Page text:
David Gitlitz, author of the book “A Drizzle of Honey”, which reviews the food culture of Marrano’s and forced converts from the Iberian Peninsula during the Inquisition, found the reference to this recipe in evidence from the trial of María de Chillón of Ciudad Real.
De Chillón was second generation from a forced convert family and was interrogated many times by the Inquisition on the suspicion that she continued practicing Jewish customs. Gitlitz says that in fact, the entire de Chillón family was under constant suspicion, and Maria alone was tried twice: the first time in September 1513 she admitted that she had observed a number of Jewish mitzvots and was sentenced to house arrest under the protection of her brother. In 1522, she was tried again, and probably thanks to connections in the high places, she was not prosecuted as a heretic who had erred again (which would have led to her being burned at the stake) but for having spoken out against the Inquisition. During the trial, her Jewish practices were discussed again and testimony was heard from neighbors about her preparations for Shabbat: bathing in perfumed oils and wearing fresh clothes on Friday evening and her eating the following fish dish – which was prepared on Friday and eaten on Shabbat.
On October 27 of that year, her sentence was announced: Maria would be led by the city herald through the streets on a donkey, with a rope wrapped around her neck, to the city square where she would receive 100 lashes and then be permanently banished from Toledo and Ciudad Real.
Chef Yehi Zino says that this dish really impressed him with its richness and complexity, which he did not expect to find in such an old-fashioned dish. “The presentation of the fish is very impressive – almost Instagram worthy – and the preparation includes quite a few steps, some of which require skill and precision, and what is most surprising is that this dish contains complex layers of flavor and seasoning that remind me of the work of contemporary restaurateurs. Because I don’t really like sweet food, I replaced the white wine with water, but those who don’t mind sweet should leave it. The dish can be prepared both in a relatively quick version and slow-cooked Shabbat version.”
Ingredients for Fish Rolls with Eggplant
- 5-6 tablespoons olive oil
- 2 garlic cloves chopped
- 20 eggplant slices, thin and halved
- 8 onion thin slices
- 1 teaspoon cilantro dried
- 1 teaspoon savory Ground (also called Roman zaatar) or dried oregano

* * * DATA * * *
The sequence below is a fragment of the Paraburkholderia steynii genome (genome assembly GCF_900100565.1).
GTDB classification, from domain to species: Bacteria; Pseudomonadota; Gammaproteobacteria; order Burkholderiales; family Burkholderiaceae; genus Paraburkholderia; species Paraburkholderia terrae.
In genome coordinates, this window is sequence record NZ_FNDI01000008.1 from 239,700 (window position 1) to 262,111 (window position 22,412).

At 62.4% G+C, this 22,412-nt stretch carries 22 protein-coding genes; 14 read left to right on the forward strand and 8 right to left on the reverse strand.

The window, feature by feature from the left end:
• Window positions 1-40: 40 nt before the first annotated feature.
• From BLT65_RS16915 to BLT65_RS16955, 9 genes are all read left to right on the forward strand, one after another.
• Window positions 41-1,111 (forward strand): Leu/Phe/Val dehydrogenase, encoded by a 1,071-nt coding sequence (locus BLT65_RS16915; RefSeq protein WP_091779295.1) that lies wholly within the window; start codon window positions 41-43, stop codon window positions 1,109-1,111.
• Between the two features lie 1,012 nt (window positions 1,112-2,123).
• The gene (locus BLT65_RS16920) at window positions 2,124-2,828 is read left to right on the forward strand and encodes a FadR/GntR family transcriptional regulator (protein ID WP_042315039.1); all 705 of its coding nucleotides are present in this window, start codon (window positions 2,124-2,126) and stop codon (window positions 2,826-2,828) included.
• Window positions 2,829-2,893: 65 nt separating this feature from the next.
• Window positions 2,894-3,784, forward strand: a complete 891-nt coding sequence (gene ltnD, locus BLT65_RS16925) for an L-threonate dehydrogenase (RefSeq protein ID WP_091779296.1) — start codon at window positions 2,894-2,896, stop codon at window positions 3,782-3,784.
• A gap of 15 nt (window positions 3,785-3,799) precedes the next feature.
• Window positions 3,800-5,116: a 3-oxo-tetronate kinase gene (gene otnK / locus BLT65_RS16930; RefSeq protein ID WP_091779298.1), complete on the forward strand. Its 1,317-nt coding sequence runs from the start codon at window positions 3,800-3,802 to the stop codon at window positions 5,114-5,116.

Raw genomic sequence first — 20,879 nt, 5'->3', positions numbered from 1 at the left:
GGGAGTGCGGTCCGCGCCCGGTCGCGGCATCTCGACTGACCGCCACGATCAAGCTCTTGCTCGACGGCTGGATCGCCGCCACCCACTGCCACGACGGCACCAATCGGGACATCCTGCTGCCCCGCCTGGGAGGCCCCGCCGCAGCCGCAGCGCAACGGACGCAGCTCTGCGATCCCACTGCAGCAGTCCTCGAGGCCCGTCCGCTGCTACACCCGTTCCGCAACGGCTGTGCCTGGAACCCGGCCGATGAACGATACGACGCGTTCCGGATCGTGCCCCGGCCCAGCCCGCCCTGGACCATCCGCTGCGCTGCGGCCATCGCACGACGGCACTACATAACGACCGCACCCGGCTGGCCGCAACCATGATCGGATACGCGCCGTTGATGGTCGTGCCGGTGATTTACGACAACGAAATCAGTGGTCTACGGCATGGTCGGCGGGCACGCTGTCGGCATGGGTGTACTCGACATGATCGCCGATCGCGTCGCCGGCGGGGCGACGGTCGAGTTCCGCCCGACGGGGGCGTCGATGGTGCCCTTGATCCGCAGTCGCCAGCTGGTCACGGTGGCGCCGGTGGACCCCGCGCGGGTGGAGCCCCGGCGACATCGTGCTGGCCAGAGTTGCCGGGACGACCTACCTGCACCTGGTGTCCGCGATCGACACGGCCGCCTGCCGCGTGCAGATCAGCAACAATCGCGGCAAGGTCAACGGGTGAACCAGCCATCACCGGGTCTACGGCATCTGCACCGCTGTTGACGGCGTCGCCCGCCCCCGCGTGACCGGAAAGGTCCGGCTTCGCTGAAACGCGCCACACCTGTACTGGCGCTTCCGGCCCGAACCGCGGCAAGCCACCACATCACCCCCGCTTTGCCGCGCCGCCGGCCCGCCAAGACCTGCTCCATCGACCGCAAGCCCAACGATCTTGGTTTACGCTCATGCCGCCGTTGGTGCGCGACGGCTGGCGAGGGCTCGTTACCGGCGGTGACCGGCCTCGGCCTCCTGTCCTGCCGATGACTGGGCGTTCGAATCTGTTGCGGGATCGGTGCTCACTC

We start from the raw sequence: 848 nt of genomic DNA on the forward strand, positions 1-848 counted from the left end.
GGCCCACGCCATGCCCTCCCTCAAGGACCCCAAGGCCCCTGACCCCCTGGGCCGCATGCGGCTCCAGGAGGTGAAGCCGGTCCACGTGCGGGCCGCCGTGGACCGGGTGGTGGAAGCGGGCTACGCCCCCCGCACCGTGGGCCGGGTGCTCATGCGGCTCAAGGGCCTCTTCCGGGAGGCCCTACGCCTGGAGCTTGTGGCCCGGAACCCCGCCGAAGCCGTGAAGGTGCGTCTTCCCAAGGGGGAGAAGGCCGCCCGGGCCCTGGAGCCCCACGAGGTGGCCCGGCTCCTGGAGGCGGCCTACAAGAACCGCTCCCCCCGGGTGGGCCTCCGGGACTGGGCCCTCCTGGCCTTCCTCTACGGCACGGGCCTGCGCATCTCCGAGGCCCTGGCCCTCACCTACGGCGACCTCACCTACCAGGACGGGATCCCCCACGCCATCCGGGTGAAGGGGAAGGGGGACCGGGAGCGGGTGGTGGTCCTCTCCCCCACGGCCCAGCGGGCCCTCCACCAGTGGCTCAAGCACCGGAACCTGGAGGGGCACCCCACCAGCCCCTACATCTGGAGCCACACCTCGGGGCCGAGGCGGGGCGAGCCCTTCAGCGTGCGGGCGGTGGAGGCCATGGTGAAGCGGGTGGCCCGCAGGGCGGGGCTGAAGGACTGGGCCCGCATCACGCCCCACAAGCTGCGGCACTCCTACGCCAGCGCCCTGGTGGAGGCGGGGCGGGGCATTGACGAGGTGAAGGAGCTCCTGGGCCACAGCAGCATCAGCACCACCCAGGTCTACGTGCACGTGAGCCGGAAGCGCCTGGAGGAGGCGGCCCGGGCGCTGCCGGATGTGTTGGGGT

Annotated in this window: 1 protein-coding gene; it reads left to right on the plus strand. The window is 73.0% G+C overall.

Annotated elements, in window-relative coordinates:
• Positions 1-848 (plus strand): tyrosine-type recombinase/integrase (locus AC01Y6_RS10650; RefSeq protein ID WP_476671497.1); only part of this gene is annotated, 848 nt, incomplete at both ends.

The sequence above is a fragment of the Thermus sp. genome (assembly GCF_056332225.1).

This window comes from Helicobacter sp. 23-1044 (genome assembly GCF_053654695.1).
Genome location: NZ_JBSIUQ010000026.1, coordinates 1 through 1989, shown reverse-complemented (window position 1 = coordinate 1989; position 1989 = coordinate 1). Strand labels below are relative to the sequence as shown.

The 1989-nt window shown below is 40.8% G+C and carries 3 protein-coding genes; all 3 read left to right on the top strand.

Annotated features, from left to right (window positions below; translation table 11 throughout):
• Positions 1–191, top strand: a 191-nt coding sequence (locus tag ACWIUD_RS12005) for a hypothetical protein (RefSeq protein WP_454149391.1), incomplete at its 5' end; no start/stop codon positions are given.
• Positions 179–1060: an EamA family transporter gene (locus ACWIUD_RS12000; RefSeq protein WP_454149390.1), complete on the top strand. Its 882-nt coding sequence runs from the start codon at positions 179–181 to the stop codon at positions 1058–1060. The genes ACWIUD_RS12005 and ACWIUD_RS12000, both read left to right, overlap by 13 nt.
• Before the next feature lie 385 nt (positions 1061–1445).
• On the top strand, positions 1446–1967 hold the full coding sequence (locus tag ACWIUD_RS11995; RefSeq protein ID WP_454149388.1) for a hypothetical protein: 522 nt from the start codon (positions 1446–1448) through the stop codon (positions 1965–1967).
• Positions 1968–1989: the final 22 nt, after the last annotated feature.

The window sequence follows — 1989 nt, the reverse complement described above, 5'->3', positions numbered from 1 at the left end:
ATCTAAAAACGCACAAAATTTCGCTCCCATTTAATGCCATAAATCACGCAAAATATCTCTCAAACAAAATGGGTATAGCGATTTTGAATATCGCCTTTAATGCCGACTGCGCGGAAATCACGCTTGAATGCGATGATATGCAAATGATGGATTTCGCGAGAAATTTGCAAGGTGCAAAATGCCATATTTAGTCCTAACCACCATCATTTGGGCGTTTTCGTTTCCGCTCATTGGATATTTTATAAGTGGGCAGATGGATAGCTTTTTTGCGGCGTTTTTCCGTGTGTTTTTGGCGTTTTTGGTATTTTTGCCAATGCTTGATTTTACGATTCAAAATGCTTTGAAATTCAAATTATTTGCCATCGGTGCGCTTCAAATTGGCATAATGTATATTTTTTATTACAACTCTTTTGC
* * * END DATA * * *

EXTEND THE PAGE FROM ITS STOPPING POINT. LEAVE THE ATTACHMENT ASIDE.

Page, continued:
- 4 parsley stalks Or arugula, leaves only, chopped
- 3 eggs hard-boiled, peeled and cut into small cubes
- 4-5 fish pieces A fresh fillet with the skin such as lavrak or drum fish (weighing about 100 grams each) or a piece of fish with the bone weighing about 600 grams
- ½ cup lemon juice freshly squeezed
- ½ cup white wine sweet
- 1 tablespoon honey optional
1. Heat olive oil over medium heat in an oven safe flat pot.
2. Add garlic and stir for about 2 minutes.
3. Add halved eggplant slices and onion slices and fry while stirring and turning them occasionally for about 7 minutes, until the onion becomes transparent. If the vessel is not wide enough to contain the slices of eggplant and onion in one layer, fry in two batches. Transfer the fried vegetables to a bowl.
4. Add to the bowl of fried vegetables dried cilantro, ground savory, parsley (or arugula) and hard-boiled egg cubes. Mix until evenly distributed.
5. Heat the oven to 375F degrees (190C).
6. Place pieces of fish on the cutting board, put about 2 tablespoons of the vegetable mixture across the wide part of each piece of fish and roll to close into a tight roll, fasten with a toothpick and transfer to a small pan.
7. Mix lemon juice and honey and add to the pan. Cover the pan with a lid or aluminum foil, transfer to the hot oven and roast for about 20 minutes. Remove the cover and serve hot.
For the Shabbat version of the dish: heat the oven to 300F degrees (150C) and roast the fish for 10 minutes, lower the temperature to 250F (120C) and continue cooking overnight. Steps 1-3 (creating the mixture for the filling) can be prepared a day or two in advance.